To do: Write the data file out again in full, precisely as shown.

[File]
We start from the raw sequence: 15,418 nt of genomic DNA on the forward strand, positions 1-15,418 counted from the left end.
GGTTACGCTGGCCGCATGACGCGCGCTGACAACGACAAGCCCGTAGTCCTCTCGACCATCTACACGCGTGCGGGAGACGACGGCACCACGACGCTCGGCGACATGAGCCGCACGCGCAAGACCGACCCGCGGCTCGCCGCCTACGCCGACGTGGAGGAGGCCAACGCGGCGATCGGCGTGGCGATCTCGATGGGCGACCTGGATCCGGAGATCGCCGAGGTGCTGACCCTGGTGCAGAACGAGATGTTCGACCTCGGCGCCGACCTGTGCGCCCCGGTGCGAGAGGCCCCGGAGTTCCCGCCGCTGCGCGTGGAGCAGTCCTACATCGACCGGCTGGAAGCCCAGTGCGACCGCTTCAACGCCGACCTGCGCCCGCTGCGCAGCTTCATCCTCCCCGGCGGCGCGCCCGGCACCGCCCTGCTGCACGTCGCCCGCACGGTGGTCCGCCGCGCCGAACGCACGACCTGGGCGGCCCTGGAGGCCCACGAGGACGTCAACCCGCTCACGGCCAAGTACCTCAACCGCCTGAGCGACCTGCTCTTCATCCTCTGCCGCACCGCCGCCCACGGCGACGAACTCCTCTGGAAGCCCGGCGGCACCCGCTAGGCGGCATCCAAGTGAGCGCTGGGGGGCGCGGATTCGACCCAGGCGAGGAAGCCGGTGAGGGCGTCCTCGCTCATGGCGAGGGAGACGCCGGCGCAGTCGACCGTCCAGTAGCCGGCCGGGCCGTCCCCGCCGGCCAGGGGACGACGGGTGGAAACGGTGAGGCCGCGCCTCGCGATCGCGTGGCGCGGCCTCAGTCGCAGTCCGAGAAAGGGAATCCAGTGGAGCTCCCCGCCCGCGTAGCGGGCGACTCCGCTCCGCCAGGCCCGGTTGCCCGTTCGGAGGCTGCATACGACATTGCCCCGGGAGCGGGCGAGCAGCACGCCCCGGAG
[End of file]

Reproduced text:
We start from the raw sequence: 15,418 nt of genomic DNA on the forward strand, positions 1-15,418 counted from the left end.
GGTTACGCTGGCCGCATGACGCGCGCTGACAACGACAAGCCCGTAGTCCTCTCGACCATCTACACGCGTGCGGGAGACGACGGCACCACGACGCTCGGCGACATGAGCCGCACGCGCAAGACCGACCCGCGGCTCGCCGCCTACGCCGACGTGGAGGAGGCCAACGCGGCGATCGGCGTGGCGATCTCGATGGGCGACCTGGATCCGGAGATCGCCGAGGTGCTGACCCTGGTGCAGAACGAGATGTTCGACCTCGGCGCCGACCTGTGCGCCCCGGTGCGAGAGGCCCCGGAGTTCCCGCCGCTGCGCGTGGAGCAGTCCTACATCGACCGGCTGGAAGCCCAGTGCGACCGCTTCAACGCCGACCTGCGCCCGCTGCGCAGCTTCATCCTCCCCGGCGGCGCGCCCGGCACCGCCCTGCTGCACGTCGCCCGCACGGTGGTCCGCCGCGCCGAACGCACGACCTGGGCGGCCCTGGAGGCCCACGAGGACGTCAACCCGCTCACGGCCAAGTACCTCAACCGCCTGAGCGACCTGCTCTTCATCCTCTGCCGCACCGCCGCCCACGGCGACGAACTCCTCTGGAAGCCCGGCGGCACCCGCTAGGCGGCATCCAAGTGAGCGCTGGGGGGCGCGGATTCGACCCAGGCGAGGAAGCCGGTGAGGGCGTCCTCGCTCATGGCGAGGGAGACGCCGGCGCAGTCGACCGTCCAGTAGCCGGCCGGGCCGTCCCCGCCGGCCAGGGGACGACGGGTGGAAACGGTGAGGCCGCGCCTCGCGATCGCGTGGCGCGGCCTCAGTCGCAGTCCGAGAAAGGGAATCCAGTGGAGCTCCCCGCCCGCGTAGCGGGCGACTCCGCTCCGCCAGGCCCGGTTGCCCGTTCGGAGGCTGCATACGACATTGCCCCGGGAGCGGGCGAGCAGCACGCCCCGGAG